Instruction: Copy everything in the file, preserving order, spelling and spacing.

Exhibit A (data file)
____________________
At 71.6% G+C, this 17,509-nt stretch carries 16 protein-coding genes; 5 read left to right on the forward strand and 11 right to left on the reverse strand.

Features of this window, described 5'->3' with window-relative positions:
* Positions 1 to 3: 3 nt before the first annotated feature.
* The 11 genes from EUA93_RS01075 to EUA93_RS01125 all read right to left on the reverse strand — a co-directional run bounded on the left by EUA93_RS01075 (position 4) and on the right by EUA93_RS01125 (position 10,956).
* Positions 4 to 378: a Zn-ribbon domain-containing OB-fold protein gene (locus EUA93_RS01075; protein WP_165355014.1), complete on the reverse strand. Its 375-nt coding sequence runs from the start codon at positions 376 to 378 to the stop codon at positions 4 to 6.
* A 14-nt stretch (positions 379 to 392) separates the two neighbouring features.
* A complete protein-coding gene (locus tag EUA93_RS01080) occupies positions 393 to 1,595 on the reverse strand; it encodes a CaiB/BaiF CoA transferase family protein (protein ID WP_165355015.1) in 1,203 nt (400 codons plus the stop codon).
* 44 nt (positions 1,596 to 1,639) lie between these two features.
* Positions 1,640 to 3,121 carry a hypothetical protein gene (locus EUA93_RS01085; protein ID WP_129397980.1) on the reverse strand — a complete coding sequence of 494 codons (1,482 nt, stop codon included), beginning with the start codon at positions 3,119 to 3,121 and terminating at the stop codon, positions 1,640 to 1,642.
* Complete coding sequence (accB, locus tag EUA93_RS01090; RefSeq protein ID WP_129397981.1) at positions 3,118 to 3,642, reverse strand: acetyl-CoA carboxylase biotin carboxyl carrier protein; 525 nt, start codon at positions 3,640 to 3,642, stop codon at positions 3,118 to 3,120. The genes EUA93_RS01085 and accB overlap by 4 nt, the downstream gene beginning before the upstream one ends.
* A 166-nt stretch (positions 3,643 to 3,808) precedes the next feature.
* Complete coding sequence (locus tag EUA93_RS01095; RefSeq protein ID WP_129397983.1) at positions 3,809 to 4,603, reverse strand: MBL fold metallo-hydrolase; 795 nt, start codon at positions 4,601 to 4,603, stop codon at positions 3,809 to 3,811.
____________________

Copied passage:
At 71.6% G+C, this 17,509-nt stretch carries 16 protein-coding genes; 5 read left to right on the forward strand and 11 right to left on the reverse strand.

Features of this window, described 5'->3' with window-relative positions:
* Positions 1 to 3: 3 nt before the first annotated feature.
* The 11 genes from EUA93_RS01075 to EUA93_RS01125 all read right to left on the reverse strand — a co-directional run bounded on the left by EUA93_RS01075 (position 4) and on the right by EUA93_RS01125 (position 10,956).
* Positions 4 to 378: a Zn-ribbon domain-containing OB-fold protein gene (locus EUA93_RS01075; protein WP_165355014.1), complete on the reverse strand. Its 375-nt coding sequence runs from the start codon at positions 376 to 378 to the stop codon at positions 4 to 6.
* A 14-nt stretch (positions 379 to 392) separates the two neighbouring features.
* A complete protein-coding gene (locus tag EUA93_RS01080) occupies positions 393 to 1,595 on the reverse strand; it encodes a CaiB/BaiF CoA transferase family protein (protein ID WP_165355015.1) in 1,203 nt (400 codons plus the stop codon).
* 44 nt (positions 1,596 to 1,639) lie between these two features.
* Positions 1,640 to 3,121 carry a hypothetical protein gene (locus EUA93_RS01085; protein ID WP_129397980.1) on the reverse strand — a complete coding sequence of 494 codons (1,482 nt, stop codon included), beginning with the start codon at positions 3,119 to 3,121 and terminating at the stop codon, positions 1,640 to 1,642.
* Complete coding sequence (accB, locus tag EUA93_RS01090; RefSeq protein ID WP_129397981.1) at positions 3,118 to 3,642, reverse strand: acetyl-CoA carboxylase biotin carboxyl carrier protein; 525 nt, start codon at positions 3,640 to 3,642, stop codon at positions 3,118 to 3,120. The genes EUA93_RS01085 and accB overlap by 4 nt, the downstream gene beginning before the upstream one ends.
* A 166-nt stretch (positions 3,643 to 3,808) precedes the next feature.
* Complete coding sequence (locus tag EUA93_RS01095; RefSeq protein ID WP_129397983.1) at positions 3,809 to 4,603, reverse strand: MBL fold metallo-hydrolase; 795 nt, start codon at positions 4,601 to 4,603, stop codon at positions 3,809 to 3,811.